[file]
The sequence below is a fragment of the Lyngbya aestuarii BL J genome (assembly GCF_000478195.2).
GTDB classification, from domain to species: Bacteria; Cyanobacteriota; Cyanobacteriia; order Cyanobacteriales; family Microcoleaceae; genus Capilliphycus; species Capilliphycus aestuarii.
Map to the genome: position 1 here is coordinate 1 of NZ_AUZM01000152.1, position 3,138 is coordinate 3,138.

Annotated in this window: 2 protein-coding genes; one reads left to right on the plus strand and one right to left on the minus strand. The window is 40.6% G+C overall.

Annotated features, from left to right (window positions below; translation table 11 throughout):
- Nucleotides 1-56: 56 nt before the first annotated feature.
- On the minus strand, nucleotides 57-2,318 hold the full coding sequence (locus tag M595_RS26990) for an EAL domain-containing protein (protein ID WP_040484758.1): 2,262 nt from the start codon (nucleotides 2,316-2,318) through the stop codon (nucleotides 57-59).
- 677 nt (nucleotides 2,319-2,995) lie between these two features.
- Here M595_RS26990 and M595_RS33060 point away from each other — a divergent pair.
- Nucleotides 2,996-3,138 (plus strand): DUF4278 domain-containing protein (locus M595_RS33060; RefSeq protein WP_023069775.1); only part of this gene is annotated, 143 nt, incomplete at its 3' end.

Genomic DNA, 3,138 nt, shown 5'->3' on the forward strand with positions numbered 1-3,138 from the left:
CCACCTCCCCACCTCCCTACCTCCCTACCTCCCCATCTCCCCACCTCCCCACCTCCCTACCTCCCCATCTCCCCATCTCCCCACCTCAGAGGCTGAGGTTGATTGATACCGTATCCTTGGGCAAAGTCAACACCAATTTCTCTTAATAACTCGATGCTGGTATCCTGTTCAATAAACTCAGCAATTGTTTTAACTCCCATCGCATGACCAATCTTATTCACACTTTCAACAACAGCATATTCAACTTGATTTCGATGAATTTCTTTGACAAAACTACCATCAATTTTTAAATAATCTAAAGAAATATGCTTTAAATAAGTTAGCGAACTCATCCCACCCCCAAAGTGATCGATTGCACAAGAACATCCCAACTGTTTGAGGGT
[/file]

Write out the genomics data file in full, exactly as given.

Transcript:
The sequence below is a fragment of the Lyngbya aestuarii BL J genome (assembly GCF_000478195.2).
GTDB classification, from domain to species: Bacteria; Cyanobacteriota; Cyanobacteriia; order Cyanobacteriales; family Microcoleaceae; genus Capilliphycus; species Capilliphycus aestuarii.
Map to the genome: position 1 here is coordinate 1 of NZ_AUZM01000152.1, position 3,138 is coordinate 3,138.

Annotated in this window: 2 protein-coding genes; one reads left to right on the plus strand and one right to left on the minus strand. The window is 40.6% G+C overall.

Annotated features, from left to right (window positions below; translation table 11 throughout):
- Nucleotides 1-56: 56 nt before the first annotated feature.
- On the minus strand, nucleotides 57-2,318 hold the full coding sequence (locus tag M595_RS26990) for an EAL domain-containing protein (protein ID WP_040484758.1): 2,262 nt from the start codon (nucleotides 2,316-2,318) through the stop codon (nucleotides 57-59).
- 677 nt (nucleotides 2,319-2,995) lie between these two features.
- Here M595_RS26990 and M595_RS33060 point away from each other — a divergent pair.
- Nucleotides 2,996-3,138 (plus strand): DUF4278 domain-containing protein (locus M595_RS33060; RefSeq protein WP_023069775.1); only part of this gene is annotated, 143 nt, incomplete at its 3' end.

Genomic DNA, 3,138 nt, shown 5'->3' on the forward strand with positions numbered 1-3,138 from the left:
CCACCTCCCCACCTCCCTACCTCCCTACCTCCCCATCTCCCCACCTCCCCACCTCCCTACCTCCCCATCTCCCCATCTCCCCACCTCAGAGGCTGAGGTTGATTGATACCGTATCCTTGGGCAAAGTCAACACCAATTTCTCTTAATAACTCGATGCTGGTATCCTGTTCAATAAACTCAGCAATTGTTTTAACTCCCATCGCATGACCAATCTTATTCACACTTTCAACAACAGCATATTCAACTTGATTTCGATGAATTTCTTTGACAAAACTACCATCAATTTTTAAATAATCTAAAGAAATATGCTTTAAATAAGTTAGCGAACTCATCCCACCCCCAAAGTGATCGATTGCACAAGAACATCCCAACTGTTTGAGGGT